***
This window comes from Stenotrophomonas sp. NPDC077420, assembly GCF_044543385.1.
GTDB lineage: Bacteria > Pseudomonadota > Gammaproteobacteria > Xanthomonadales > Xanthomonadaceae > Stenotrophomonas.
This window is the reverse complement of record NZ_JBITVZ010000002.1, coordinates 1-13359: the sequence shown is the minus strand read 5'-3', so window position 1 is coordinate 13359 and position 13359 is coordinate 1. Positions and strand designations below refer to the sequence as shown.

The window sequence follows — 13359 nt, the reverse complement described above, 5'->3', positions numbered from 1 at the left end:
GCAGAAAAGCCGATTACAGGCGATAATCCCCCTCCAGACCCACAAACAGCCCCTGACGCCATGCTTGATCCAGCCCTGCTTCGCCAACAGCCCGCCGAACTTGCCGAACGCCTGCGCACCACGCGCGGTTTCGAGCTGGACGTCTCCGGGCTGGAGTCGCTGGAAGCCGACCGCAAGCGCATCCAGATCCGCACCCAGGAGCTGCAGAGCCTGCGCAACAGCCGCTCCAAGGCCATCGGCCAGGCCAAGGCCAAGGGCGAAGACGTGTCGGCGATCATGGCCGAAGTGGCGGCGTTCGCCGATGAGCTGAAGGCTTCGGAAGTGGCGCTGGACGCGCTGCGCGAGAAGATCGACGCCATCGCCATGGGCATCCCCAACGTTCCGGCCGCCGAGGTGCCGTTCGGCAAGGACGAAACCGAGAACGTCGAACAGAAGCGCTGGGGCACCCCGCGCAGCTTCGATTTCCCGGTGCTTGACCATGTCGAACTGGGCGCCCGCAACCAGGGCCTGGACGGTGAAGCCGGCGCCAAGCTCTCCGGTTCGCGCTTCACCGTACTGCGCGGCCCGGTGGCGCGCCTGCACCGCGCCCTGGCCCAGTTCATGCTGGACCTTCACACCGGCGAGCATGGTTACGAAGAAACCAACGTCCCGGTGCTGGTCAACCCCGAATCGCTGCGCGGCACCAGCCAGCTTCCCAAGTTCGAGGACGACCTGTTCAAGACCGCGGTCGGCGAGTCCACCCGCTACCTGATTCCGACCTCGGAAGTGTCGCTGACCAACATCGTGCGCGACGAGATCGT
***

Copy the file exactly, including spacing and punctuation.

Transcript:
This window comes from Stenotrophomonas sp. NPDC077420, assembly GCF_044543385.1.
GTDB lineage: Bacteria > Pseudomonadota > Gammaproteobacteria > Xanthomonadales > Xanthomonadaceae > Stenotrophomonas.
This window is the reverse complement of record NZ_JBITVZ010000002.1, coordinates 1-13359: the sequence shown is the minus strand read 5'-3', so window position 1 is coordinate 13359 and position 13359 is coordinate 1. Positions and strand designations below refer to the sequence as shown.

The window sequence follows — 13359 nt, the reverse complement described above, 5'->3', positions numbered from 1 at the left end:
GCAGAAAAGCCGATTACAGGCGATAATCCCCCTCCAGACCCACAAACAGCCCCTGACGCCATGCTTGATCCAGCCCTGCTTCGCCAACAGCCCGCCGAACTTGCCGAACGCCTGCGCACCACGCGCGGTTTCGAGCTGGACGTCTCCGGGCTGGAGTCGCTGGAAGCCGACCGCAAGCGCATCCAGATCCGCACCCAGGAGCTGCAGAGCCTGCGCAACAGCCGCTCCAAGGCCATCGGCCAGGCCAAGGCCAAGGGCGAAGACGTGTCGGCGATCATGGCCGAAGTGGCGGCGTTCGCCGATGAGCTGAAGGCTTCGGAAGTGGCGCTGGACGCGCTGCGCGAGAAGATCGACGCCATCGCCATGGGCATCCCCAACGTTCCGGCCGCCGAGGTGCCGTTCGGCAAGGACGAAACCGAGAACGTCGAACAGAAGCGCTGGGGCACCCCGCGCAGCTTCGATTTCCCGGTGCTTGACCATGTCGAACTGGGCGCCCGCAACCAGGGCCTGGACGGTGAAGCCGGCGCCAAGCTCTCCGGTTCGCGCTTCACCGTACTGCGCGGCCCGGTGGCGCGCCTGCACCGCGCCCTGGCCCAGTTCATGCTGGACCTTCACACCGGCGAGCATGGTTACGAAGAAACCAACGTCCCGGTGCTGGTCAACCCCGAATCGCTGCGCGGCACCAGCCAGCTTCCCAAGTTCGAGGACGACCTGTTCAAGACCGCGGTCGGCGAGTCCACCCGCTACCTGATTCCGACCTCGGAAGTGTCGCTGACCAACATCGTGCGCGACGAGATCGT